“Whoever looks to the future, heads to Berlin!” trumpeted Der Tagesspiegel yesterday, after a temperature reading of the Internet showed that Berlin was considered Europe’s “place to be.” The article went on to excitedly point out that after years of economic stagnation, bankruptcy, and population shrinkage, things were finally looking up. This hopefulness sounded almost like the hype of the early 1990s, when everyone expected Berlin to become the financial, cultural, and geographic capital of post-Cold War Europe. (It didn’t.) Yet the optimism was backed up by the assertion that in the last fiscal quarter of 2006, more jobs were created in Berlin than anywhere else in Germany.
Fair enough. But read on and discover that Berlin also has the second-slowest growing economy in Germany, i.e. that its dismal fiscal situation remains, well, dismal. It clocks in at 1.9%, barely missing the booby prize, which the small Western German state of Saarland wins with 1.6%. This figure complicates the idea of Berlin as the capital of job creation and innovation—if so many jobs are being created, why isn’t the economy growing? Perhaps because more jobs are also being lost, or because people are still leaving for cities with greater native industry. The most optimistic assumption is that growth figures haven’t caught up with job creation yet. However, the market growth that the piece touts seems more like fiction than fact.
What this article is really celebrating is the change in Zeitgeist, that is, Berlin’s slow transformation into the Next Trendy Metropolis. After that one measley scientific figure about job creation, author Ralf Schönball gives up the pretense of a financial thesis and shows he is thrilled, just thrilled, that people around the world are really starting to like Berlin, citing growing numbers of tourists as well as the city’s extreme image boost after the summer 2006 World Cup. He even proudly mentions that Brad Pitt and Angelina Jolie—those child-adopting beacons of humanism! Those attractive ambassadors of taste!—recently bought an apartment here.
Without citing statistics, I must say that Schönball appears to be right, from my expatriate—and hence, member of the club of new admirers—perspective. Hipsters from New York are swarming around in great numbers, the art scene here is exploding (see Post April 3) and I truly don’t remember seeing quite as many tourists two years ago; even the Berlinale film festival (see above photo) seemed more chaotic than previous. And he is right in celebrating: Germany is still heavily associated with its dark past in the eyes of many foreign observers, and it is high time people began to adore its darling, scruffy, good-timing capital city. Schönball's piece is really just a platform for Der Tagesspiegel's giddy announcement of an upcoming series dedicated to describing “fourteen successful New-Berliners.” And why not? Everyone deserves the chance to cry out, eyes misty and arms outreached, “You like me! You really like me!”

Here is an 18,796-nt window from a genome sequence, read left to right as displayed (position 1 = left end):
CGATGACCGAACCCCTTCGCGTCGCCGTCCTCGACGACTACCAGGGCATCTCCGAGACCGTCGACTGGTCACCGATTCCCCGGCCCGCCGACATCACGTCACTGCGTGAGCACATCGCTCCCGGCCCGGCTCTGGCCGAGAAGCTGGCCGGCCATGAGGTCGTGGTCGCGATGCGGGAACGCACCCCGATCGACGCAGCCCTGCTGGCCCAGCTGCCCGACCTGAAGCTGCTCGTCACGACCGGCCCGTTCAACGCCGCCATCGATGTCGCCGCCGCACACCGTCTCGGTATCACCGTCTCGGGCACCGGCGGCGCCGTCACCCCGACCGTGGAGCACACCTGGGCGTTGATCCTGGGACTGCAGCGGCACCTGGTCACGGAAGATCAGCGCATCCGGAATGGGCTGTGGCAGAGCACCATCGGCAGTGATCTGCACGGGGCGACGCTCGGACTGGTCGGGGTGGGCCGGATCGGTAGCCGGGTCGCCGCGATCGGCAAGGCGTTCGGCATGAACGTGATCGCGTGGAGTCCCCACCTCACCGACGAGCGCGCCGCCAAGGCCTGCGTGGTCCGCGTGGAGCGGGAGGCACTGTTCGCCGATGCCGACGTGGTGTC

II Unbearable News
As long as it doesn't try to maintain the pretense of real findings, and simply allows itself to a fabulous, self-admiring, sociological-human-interest project of Berlin worship, Der Tagesspiegel's series promises to be great fun. Less fun is some of the recent news from Berlin: Tilo, one of the city's mascot brown bears who are kept in a special, non-zoo-related enclosure, succumbed to lymph node cancer. This just after Yan Yan, a Zoo panda bear, died of intestinal congestion at the end of March. Of course, all eyes remain on Knut, (See Posts Mar. 30, Mar. 28), the little polar bear who no one expected to survive; the Zoo recently clocked 90,000 visitors since his March 23rd public debut and counting.
Bears have a way of capturing public fascination in Germany; the shooting of a brown bear who wandered into Bavaria from Austria caused outrage in the fall. His body had to be hidden from angry environmental groups and is currently being kept at an undisclosed location. The creature, dubbed Bruno, had captured the public imagination partially because wild bears are extinct here, and perhaps this gets at the root of the collective fixation--a whopping guilt complex, a hope that current adoration can make up for foolhardy hunting of the past. Or perhaps the bear fascination is much older than modernity: witness the Albert I, who lived in what is now Northern Germany from about 1100 to 1170. The warrior who defeated the Slavs to conquer the area of Brandenburg in which Berlin lies was dubbed "Albert the Bear." And of course, being a city whose official seal bears (pun intended) a rather chicly stylized bear, Berlin is the best setting for ursine fixation. Here's betting Der Tagesspiegel cannot resist the temptation to list Knut as one of their "fourteen successful new-Berliners."
Knut photo courtesy Franka Bruns, AP. Bruns' last name may be a variation on Bruin or Bruun, old English/Dutch words used to mean "baby brown bear." (And now adopted by sports teams a-la the UCLA Bruins.)
Tilo photo courtesy http://www.berlin.de/ Brandenburg gate iconic shot courtesy http://library.gmu.edu/resources/german/German%20page%20images/Berlin-brandenburg-gate.jpg